Putnam Cottage/Knapp’s Tavern Museum

This bright red house located on the north side of East Putnam Avenue in central Greenwich has a long and colorful history.
This bright red house located on the north side of East Putnam Avenue in central Greenwich has a long and colorful history.

Originally built in the late 17th century it has grown organically over time to its current size and shape reflecting the changing needs of its various owners.

The Knapp family owned the property from 1692 to 1814, building and expanding the Cottage over the years. Captain Israel Knapp, Jr. inherited the house from his father in 1729 and in 1754 applied for a license to keep “a publick house of entertainment where he could retail strong drink.” Thus, Knapp’s Tavern came into existence. It offered comfort to travelers making their way between New York and Boston.  The Tavern also became an important meeting place for the local community to discuss the concerns of the day. It must have been a momentous day when George Washington and his troops stopped for lunch on February 26, 1776. A copy of his bill of fare is part of the memorabilia one can see when touring the Cottage. It was also here that the Mason’s (Union Lodge #5) signed their Charter on November 18, 1763.

Putnam Cottage has long been associated with General Israel Putnam and his heroic escape from the British during the Revolutionary War. Although this association highlights just a brief moment in its history, General Putnam’s influence is felt all over town. A few examples include Putnam Cottage, Putnam Avenue, Putnam Cemetery and most significantly the Town of Greenwich’s Seal depicting General Putnam and his horse riding down what is now known as Put’s Hill.

There is much conjecture about the circumstances surrounding Gen. Putnam’s infamous ride. Legend tells us he was staying at Knapp’s Tavern. On the morning of February 26, 1779, while shaving, he was alerted by one of his men that Gen. Tyron’s men were advancing on Horseneck (Greenwich.) Putnam ran out the back door of the tavern, jumped on his horse, barely escaping capture. Soon into his ride he came upon a steep hill (now known as Put’s Hill) located at the corner of Old Church Road and East Putnam Avenue. Sizing up the situation, he and his horse heroically rode down the steep slope. A British soldier fired a shot which passed through his hat (on display at the cottage), he shook his fist at him, cursed and rode off to Stamford for reinforcements.

The Knapp family sold the Cottage to the Tracy family in 1814 and they, in turn, sold it to Francis Tomes in 1855. There were a number of other owners until 1901. During this period of time many alterations were made to the Cottage. It was heavily “Victorianized”. Although some of the walls may have already been clad in plaster, the rest were plastered covering up many special elements of the original colonial building. Additionally, an outside porch was added, as was a water shed in the rear of the house and shutters on the windows. It would have been unrecognizable from the building you see today.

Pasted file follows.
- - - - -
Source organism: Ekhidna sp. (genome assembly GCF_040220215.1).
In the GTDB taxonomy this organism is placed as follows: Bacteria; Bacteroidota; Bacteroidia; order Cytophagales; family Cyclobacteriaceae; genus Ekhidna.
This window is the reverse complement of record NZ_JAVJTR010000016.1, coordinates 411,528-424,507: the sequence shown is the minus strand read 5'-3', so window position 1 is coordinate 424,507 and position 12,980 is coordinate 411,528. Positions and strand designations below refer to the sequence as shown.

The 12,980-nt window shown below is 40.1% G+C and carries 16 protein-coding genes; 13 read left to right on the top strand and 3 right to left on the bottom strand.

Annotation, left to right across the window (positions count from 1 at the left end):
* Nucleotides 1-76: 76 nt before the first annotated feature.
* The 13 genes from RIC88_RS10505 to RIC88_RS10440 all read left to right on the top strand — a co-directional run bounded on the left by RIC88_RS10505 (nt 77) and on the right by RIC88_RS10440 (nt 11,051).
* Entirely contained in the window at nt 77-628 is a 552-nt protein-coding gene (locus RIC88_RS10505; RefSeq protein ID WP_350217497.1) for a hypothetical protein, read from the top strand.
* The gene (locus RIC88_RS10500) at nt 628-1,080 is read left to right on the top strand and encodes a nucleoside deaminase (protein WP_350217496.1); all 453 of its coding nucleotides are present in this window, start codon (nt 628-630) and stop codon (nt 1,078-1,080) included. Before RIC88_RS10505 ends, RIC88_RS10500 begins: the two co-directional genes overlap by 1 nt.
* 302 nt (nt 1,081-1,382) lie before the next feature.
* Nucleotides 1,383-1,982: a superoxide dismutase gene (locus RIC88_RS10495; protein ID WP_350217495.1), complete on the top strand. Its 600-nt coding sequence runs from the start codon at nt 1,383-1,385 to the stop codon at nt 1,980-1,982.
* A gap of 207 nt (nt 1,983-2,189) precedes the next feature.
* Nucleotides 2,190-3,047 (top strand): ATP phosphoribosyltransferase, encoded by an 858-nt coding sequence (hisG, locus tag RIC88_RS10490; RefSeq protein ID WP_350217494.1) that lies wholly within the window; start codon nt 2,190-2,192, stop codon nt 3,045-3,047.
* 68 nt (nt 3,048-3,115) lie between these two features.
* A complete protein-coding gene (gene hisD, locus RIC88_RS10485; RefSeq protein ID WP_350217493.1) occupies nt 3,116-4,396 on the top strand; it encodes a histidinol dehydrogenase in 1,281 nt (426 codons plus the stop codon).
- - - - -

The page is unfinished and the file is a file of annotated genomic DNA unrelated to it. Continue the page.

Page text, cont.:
On November 30, 1901, Col. H.H. Adams, husband of Helen Adams, the first Regent of the Putnam Hill Chapter of the Daughters of the American Revolution (DAR), purchased the Cottage and one acre of land for $7,125. On November 13, 1902, the deed was presented to the newly formed Israel Putnam House Association (IPHA) to preserve and maintain the Cottage as a museum. The property has been held in trust for the use and benefit of the Putnam Hill Chapter of the DAR for over 100 years.

Extensive fundraising to furnish the house was necessary. It was opened as a tearoom for several years to help raise this money. On June 14, 1906, Knapp’s Tavern was opened to the public and rechristened “Putnam Cottage.”

In 1968, the discovery of the fieldstone fireplaces behind the plastered walls marked the beginning of a major restoration. It took a number of years but eventually it was returned to its appearance when it was Knapp’s home and Knapp’s Tavern. The colonial house you see today.

Putnam Cottage/Knapp’s Tavern Museum, listed in the National Registry of Historic Places, consists of the cottage, a barn, a carriage shed and a colonial “kitchen” garden tended by The Women’s Club of Greenwich.

The Israel Putnam House Association does not receive public funding. To help support the Cottage, the DAR holds two fundraisers a year, The Candle Light Open House in early December and Put’s Ride / Revolutionary Days! to be held, this year, on February 28th. Admission is $5 per person.

For over 100 years, these two organizations have been able to maintain the Cottage mostly with contributions. With so many organizations in town, vying for the same dollars, this has become harder and harder for us. We need the support of people who believe in the protection and preservation of this treasure. The Town of Greenwich needs Putnam Cottage so that current and future generations will be able to learn about the history of our past.

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